Stages of Group Development

A group can be defined as two or more interacting and interdependent individuals who come together to achieve specific goals. Although a groups often have goals, but there’s not state that group members must share a goal or motivation.

Many people used the word team and group interchangeably, but there are actually many differences between the word team and group. It is much easier to form a group than a team. In group, they could be grouped according to gender, experience, age or other common factors. Although the effectiveness of the group may be variable, but forming a group just based on a certain commonality is not particularly difficult. A group’s strength may come from sheer volume or willingness to carry out a single leader’s commands. On the other hand, a team can be more difficult to form. The members will selected for their complementary skills, not a single commonality. In a team, each member has a purpose and a function. So the overall success depends on a functional interpersonal dynamic. When working together in this way, there is usually not as much room for conflict. A team’s strength depends on the commonality of purpose and inter-connectivity between individual members.

There are two types of group which is formal group and informal group. Formal group will designated work assignments and specific tasks directed at accomplishing organizational goals and defined by an organization’s structure. There are four examples of formal work groups:

  1. Command group – groups that are determined by the organization chart and composed of individuals who report directly to a given manager.
  2. Task group – groups composed of individuals brought together to complete a specific job task.
  3. Cross-functional teams – groups that bring together the knowledge and skills of individuals various work areas of groups whose members have been trained to do each others’ job.
  4. Self-managed teams – groups that are essentially independent and that, in addition to their own tasks, take on traditional managerial responsibilities, such as hiring, planning and scheduling, and evaluating performance.

While informal groups are group-based social elements. These groups occur naturally in the workplace and is more concerned with friendship and common interests. A friendship group is friend who do many activities together and it is relatively permanent and informal, and its benefits from the social relationship among its members. Meanwhile, the common interest such as bowling group and women’s network is relatively temporary and is organized around an activity or interest shared by its members.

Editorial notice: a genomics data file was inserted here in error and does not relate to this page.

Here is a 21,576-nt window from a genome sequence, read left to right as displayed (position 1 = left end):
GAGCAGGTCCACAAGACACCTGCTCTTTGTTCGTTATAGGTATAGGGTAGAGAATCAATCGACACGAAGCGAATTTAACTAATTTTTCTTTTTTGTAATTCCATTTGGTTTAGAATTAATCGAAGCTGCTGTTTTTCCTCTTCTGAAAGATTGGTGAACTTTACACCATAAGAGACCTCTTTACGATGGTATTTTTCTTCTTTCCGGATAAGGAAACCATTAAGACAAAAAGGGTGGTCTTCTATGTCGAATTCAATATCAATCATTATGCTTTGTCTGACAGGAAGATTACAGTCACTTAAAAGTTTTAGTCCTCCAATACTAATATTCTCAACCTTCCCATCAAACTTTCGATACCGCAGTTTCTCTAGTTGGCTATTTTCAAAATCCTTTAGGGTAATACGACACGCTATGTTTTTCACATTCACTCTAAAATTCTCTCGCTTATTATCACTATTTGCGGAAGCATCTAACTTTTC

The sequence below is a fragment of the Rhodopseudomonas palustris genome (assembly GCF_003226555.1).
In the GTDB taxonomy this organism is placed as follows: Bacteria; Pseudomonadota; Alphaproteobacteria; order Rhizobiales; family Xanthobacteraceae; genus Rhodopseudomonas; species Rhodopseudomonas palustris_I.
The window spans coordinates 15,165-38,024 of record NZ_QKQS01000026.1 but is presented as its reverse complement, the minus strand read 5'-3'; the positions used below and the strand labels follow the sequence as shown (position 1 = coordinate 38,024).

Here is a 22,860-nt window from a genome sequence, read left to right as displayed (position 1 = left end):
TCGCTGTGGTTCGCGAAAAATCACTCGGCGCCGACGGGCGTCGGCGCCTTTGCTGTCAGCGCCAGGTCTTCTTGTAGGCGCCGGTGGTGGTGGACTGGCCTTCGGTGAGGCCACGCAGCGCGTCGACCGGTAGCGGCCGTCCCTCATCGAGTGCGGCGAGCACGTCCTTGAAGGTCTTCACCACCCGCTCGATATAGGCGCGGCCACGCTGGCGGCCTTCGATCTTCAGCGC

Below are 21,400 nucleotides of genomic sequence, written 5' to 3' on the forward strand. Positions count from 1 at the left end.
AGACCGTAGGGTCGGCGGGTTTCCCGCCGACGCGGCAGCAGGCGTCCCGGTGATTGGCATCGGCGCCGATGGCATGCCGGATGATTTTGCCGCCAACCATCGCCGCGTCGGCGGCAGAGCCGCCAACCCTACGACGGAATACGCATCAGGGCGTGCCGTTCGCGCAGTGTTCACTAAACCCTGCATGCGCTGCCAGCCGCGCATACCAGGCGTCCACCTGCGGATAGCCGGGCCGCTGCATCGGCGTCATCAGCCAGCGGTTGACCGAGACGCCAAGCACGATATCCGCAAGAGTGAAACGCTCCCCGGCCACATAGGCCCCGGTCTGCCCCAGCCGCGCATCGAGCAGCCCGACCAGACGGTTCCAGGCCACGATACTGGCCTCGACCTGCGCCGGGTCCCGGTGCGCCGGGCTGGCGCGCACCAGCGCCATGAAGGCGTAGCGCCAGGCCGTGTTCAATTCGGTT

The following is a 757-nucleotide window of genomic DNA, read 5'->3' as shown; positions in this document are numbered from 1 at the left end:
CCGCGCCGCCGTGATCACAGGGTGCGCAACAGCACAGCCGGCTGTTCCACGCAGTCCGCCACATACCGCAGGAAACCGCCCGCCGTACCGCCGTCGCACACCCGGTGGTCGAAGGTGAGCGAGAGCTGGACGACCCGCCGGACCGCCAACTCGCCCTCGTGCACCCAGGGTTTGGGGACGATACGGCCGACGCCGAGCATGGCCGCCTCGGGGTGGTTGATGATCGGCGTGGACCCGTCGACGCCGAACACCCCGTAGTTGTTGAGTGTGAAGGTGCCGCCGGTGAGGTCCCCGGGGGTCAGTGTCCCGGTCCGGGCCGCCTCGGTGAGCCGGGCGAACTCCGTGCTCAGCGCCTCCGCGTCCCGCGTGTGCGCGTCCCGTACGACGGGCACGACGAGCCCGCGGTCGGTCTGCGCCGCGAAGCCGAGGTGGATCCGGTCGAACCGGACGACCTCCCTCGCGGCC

Stages of Group Development

Stages of Group Development

1. Forming

Forming stage is the first stage in group development. This stage has two phases. In a formal group, people join because of some work assignment. The second phase begins when the people joined the formal group. Then these people define the group’s purpose, structure, and leadership. This stage is complete when members begin to think of themselves as part of a group.

2. Storming

When group members get to know each other better, the storming stage begins. This storming stage named because of the intragroup conflict that occurs over who will control the group and what the group needs to be doing. This stage is characterized by a bid for power. There are six characteristics of the storming stage which is competition, strained relationships, leader is challenged, tension and disunity, differences are uncomfortable, and the issues of autonomy vs. control support vs. competition influence decision-making. When this stage is complete, there is a relatively clear hierarchy of leadership and agreement on the group’s direction.

3. Norming

The norming stage is one in which close relationship develop and the group become cohesive and has begun to be effective. There’s now a strong sense of group identity and camaraderie. This stage will be complete when the group structure has been assimilated as a common set of expectations about behavior and become solid. There are some characteristics about this stage :

  • Issues of strengthening relationships, open communication, positive/constructive feedback.
  • Increased cohesion
  • Emerging trust
  • More collaboration
  • Appreciation of differences

4. Performing

The fourth stage of group development is performing. Many groups never reach the performing stage.  This is the stage at which would be an excellent customer service and to create an impressive examples. The group structure is in place and accepted by group members. In this stage, characteristics include productivity, full development of the potential of the group and the individuals in the group, harmony and effective problem-solving. This is the last stage of development for permanent work groups.

5. Adjourning

The final stage is adjourning. In this stage, the group prepares to disband. Group members will react in some way that is independent of a confident and excited about the performance of their group. While, others may be sad over the loss of camaraderie and friendship. That’s why more attention is focused on wrapping activities rather than task performance.

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